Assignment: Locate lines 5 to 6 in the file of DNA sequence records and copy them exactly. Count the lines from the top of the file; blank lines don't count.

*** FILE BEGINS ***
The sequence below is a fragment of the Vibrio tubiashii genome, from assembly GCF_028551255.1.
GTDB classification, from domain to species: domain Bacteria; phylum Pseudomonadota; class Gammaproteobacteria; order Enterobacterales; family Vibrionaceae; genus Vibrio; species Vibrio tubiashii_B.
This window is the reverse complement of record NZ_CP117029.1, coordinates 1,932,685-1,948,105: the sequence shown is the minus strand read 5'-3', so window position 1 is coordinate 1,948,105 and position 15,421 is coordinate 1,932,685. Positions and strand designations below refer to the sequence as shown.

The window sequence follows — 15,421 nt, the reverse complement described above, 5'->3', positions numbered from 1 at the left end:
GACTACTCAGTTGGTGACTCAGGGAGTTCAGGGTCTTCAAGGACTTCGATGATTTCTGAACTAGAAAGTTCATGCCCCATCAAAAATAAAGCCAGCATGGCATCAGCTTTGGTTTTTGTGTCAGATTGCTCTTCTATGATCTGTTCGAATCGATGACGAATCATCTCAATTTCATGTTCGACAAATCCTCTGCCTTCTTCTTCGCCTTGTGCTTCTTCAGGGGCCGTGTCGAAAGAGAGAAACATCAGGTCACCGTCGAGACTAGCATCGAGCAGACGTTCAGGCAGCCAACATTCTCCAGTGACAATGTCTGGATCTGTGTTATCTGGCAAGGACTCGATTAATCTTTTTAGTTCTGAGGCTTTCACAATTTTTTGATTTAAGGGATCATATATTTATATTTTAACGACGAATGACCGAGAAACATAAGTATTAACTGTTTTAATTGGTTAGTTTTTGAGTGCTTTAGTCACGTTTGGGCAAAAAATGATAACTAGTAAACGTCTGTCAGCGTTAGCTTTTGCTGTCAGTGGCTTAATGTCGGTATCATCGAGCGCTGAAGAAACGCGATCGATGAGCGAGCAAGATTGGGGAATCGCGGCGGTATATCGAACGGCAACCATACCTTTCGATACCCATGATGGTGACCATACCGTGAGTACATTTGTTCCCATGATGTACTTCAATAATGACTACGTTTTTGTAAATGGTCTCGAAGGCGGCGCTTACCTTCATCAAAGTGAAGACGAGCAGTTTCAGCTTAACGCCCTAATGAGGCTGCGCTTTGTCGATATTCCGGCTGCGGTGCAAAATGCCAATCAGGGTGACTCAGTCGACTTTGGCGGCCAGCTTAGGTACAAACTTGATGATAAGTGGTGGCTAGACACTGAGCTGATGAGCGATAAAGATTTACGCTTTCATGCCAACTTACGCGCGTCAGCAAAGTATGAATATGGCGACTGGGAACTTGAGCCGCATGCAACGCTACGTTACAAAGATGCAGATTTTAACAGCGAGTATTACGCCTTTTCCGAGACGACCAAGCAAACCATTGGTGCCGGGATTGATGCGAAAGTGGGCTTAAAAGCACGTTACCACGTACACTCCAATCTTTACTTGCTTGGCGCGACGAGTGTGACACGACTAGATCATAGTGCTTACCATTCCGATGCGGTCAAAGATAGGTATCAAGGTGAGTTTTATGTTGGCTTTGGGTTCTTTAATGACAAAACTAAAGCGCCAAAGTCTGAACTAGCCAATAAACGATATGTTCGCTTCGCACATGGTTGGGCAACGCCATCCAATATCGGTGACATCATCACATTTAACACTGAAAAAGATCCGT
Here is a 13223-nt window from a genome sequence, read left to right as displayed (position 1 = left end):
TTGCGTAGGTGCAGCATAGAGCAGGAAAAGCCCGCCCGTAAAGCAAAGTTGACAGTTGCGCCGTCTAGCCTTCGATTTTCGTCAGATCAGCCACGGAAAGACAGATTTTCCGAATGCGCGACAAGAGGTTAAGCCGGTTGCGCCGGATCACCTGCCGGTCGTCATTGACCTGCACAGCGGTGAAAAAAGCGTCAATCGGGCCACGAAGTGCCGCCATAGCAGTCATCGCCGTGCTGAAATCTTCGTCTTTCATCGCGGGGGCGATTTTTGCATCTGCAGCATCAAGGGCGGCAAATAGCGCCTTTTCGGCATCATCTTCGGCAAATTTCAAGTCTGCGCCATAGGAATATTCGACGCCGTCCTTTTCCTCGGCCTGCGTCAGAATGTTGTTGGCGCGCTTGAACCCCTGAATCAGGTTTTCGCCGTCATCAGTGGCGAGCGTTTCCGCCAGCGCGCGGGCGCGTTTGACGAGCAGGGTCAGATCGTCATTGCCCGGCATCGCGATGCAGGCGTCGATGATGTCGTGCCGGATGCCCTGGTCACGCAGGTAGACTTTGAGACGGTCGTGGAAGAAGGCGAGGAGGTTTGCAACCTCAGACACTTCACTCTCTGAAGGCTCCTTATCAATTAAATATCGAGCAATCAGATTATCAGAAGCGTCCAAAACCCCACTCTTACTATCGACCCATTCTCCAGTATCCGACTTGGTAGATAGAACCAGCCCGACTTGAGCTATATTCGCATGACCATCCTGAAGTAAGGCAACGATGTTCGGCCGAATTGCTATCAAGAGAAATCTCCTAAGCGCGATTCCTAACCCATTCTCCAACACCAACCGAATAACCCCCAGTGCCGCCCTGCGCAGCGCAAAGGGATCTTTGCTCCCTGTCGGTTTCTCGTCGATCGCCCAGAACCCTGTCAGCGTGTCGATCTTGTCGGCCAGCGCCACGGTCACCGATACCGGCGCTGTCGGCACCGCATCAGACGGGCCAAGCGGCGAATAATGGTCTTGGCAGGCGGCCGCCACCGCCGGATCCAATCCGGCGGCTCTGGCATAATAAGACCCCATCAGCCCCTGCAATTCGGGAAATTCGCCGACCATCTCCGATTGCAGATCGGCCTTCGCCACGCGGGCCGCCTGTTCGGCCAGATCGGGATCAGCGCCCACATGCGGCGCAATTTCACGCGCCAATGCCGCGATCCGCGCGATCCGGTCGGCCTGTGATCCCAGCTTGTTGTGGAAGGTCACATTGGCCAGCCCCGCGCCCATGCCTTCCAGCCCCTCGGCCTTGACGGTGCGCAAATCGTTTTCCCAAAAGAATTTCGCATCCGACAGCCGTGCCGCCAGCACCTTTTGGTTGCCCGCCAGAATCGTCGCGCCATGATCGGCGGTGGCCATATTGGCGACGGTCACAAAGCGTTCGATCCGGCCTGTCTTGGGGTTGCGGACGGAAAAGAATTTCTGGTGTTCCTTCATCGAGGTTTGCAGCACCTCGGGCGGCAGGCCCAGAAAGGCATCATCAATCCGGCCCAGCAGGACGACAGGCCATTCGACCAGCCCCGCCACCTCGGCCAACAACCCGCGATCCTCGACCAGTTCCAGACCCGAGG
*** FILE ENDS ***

GACTACTCAGTTGGTGACTCAGGGAGTTCAGGGTCTTCAAGGACTTCGATGATTTCTGAACTAGAAAGTTCATGCCCCATCAAAAATAAAGCCAGCATGGCATCAGCTTTGGTTTTTGTGTCAGATTGCTCTTCTATGATCTGTTCGAATCGATGACGAATCATCTCAATTTCATGTTCGACAAATCCTCTGCCTTCTTCTTCGCCTTGTGCTTCTTCAGGGGCCGTGTCGAAAGAGAGAAACATCAGGTCACCGTCGAGACTAGCATCGAGCAGACGTTCAGGCAGCCAACATTCTCCAGTGACAATGTCTGGATCTGTGTTATCTGGCAAGGACTCGATTAATCTTTTTAGTTCTGAGGCTTTCACAATTTTTTGATTTAAGGGATCATATATTTATATTTTAACGACGAATGACCGAGAAACATAAGTATTAACTGTTTTAATTGGTTAGTTTTTGAGTGCTTTAGTCACGTTTGGGCAAAAAATGATAACTAGTAAACGTCTGTCAGCGTTAGCTTTTGCTGTCAGTGGCTTAATGTCGGTATCATCGAGCGCTGAAGAAACGCGATCGATGAGCGAGCAAGATTGGGGAATCGCGGCGGTATATCGAACGGCAACCATACCTTTCGATACCCATGATGGTGACCATACCGTGAGTACATTTGTTCCCATGATGTACTTCAATAATGACTACGTTTTTGTAAATGGTCTCGAAGGCGGCGCTTACCTTCATCAAAGTGAAGACGAGCAGTTTCAGCTTAACGCCCTAATGAGGCTGCGCTTTGTCGATATTCCGGCTGCGGTGCAAAATGCCAATCAGGGTGACTCAGTCGACTTTGGCGGCCAGCTTAGGTACAAACTTGATGATAAGTGGTGGCTAGACACTGAGCTGATGAGCGATAAAGATTTACGCTTTCATGCCAACTTACGCGCGTCAGCAAAGTATGAATATGGCGACTGGGAACTTGAGCCGCATGCAACGCTACGTTACAAAGATGCAGATTTTAACAGCGAGTATTACGCCTTTTCCGAGACGACCAAGCAAACCATTGGTGCCGGGATTGATGCGAAAGTGGGCTTAAAAGCACGTTACCACGTACACTCCAATCTTTACTTGCTTGGCGCGACGAGTGTGACACGACTAGATCATAGTGCTTACCATTCCGATGCGGTCAAAGATAGGTATCAAGGTGAGTTTTATGTTGGCTTTGGGTTCTTTAATGACAAAACTAAAGCGCCAAAGTCTGAACTAGCCAATAAACGATATGTTCGCTTCGCACATGGTTGGGCAACGCCATCCAATATCGGTGACATCATCACATTTAACACTGAAAAAGATCCGT
Here is a 13223-nt window from a genome sequence, read left to right as displayed (position 1 = left end):